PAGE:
Luther called it "purest Gospel" (as opposed to the book of James which he called an "epistle of straw"). The Epistles to the Romans has also contributed significantly to the history of Christian doctrine. Almost every influential Christian thinker has dealt with Romans. Origen, Thomas Aquinas, and Philip Melanchthon, to mention only a few, wrote noteworthy commentaries on Romans. And numerous theological notions have been derived solely or in part from Romans. Augustine acquired his idea of original sin from Romans 5, Luther gained his understanding of justification by faith alone from Romans 3-4, John Calvin obtained his doctrine of double predestination from Romans 9-11, John Wesley got his distinctive teaching on sanctification from Romans 6 and 8, and Karl Barth learned of the importance of the righteousness of God from Romans 1 and 2. In short, this epistle has exerted a powerful influence on all branches of the Christian Church, and its impact on the lives and thought of prominent Christian thinkers through the years has been second, perhaps, only to the canonical gospels. Here is some ancient commentary on Romans 5.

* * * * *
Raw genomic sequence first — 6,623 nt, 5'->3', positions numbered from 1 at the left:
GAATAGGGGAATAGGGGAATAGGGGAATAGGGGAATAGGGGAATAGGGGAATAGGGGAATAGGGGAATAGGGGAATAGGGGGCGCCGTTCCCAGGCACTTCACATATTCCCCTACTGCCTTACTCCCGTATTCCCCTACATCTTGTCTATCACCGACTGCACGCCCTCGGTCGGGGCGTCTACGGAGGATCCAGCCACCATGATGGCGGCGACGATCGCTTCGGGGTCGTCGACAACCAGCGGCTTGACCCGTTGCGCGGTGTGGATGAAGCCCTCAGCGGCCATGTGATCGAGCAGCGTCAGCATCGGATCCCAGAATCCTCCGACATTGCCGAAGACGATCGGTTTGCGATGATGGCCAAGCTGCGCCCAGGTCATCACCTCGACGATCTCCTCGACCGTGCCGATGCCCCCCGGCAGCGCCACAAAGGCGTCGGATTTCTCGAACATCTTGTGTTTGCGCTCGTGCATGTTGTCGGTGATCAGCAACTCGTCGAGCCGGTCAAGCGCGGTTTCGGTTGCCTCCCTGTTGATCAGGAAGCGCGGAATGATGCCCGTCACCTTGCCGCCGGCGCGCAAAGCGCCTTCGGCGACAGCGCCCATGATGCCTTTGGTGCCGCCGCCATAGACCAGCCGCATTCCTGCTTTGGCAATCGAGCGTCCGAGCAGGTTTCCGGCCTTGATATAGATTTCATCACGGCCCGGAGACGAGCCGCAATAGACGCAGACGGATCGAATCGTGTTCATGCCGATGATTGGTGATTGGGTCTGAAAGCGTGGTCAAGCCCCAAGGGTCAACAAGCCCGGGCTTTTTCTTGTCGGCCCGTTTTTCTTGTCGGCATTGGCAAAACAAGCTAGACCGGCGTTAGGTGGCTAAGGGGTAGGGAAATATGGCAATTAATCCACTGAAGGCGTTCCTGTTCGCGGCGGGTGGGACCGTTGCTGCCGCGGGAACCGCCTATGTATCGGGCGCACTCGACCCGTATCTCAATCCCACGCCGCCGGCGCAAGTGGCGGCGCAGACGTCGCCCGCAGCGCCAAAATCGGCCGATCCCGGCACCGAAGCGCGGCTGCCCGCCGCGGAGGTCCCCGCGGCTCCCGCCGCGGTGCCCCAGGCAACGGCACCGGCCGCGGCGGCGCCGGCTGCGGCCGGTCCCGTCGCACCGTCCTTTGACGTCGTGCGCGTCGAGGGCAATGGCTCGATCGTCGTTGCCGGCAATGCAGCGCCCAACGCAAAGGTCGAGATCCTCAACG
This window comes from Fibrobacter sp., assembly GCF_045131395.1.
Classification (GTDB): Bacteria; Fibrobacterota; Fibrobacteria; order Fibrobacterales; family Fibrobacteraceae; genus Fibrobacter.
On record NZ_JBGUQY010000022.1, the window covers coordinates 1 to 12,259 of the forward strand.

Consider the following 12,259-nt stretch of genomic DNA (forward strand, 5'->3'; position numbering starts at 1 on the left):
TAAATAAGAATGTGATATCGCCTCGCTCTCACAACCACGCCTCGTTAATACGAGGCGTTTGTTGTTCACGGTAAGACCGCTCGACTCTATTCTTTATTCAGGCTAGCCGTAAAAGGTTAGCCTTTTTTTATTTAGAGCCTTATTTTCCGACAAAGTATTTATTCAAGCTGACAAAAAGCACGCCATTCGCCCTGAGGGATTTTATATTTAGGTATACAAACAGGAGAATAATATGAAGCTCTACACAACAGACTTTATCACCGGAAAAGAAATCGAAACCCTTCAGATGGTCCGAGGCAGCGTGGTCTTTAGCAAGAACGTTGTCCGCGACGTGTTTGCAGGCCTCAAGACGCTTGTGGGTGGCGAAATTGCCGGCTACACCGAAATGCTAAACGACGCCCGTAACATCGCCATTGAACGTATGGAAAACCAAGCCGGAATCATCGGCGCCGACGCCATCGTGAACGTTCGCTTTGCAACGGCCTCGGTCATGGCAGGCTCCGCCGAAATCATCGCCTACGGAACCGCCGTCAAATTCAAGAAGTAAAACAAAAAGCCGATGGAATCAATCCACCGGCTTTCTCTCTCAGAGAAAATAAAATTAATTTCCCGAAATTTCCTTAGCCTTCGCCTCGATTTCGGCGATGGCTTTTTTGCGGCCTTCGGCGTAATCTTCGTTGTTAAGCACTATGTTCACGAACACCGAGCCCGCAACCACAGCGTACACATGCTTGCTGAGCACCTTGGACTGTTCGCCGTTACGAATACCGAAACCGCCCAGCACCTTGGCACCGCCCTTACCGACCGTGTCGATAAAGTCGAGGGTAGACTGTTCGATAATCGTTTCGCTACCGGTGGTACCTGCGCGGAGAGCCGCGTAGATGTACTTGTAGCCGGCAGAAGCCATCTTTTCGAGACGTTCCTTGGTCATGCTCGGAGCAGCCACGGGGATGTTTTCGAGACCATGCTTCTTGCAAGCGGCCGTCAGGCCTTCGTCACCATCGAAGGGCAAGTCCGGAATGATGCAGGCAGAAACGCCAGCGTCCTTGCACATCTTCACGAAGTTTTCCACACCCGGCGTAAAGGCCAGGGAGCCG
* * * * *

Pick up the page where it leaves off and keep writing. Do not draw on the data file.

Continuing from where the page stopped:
But it is on Romans 5 I want to speak, specifically verses 12 through the end of the chapter. My father asked me to read it and give the Orthodox perspective on it. He is coming from a traditional, Protestant and, to some extent, Roman Catholic position. We have all sinned through Adam, even if we have lived perfect lives otherwise, and all need the "New Adam," Jesus, to save us. What do the Orthodox believe about Original Sin?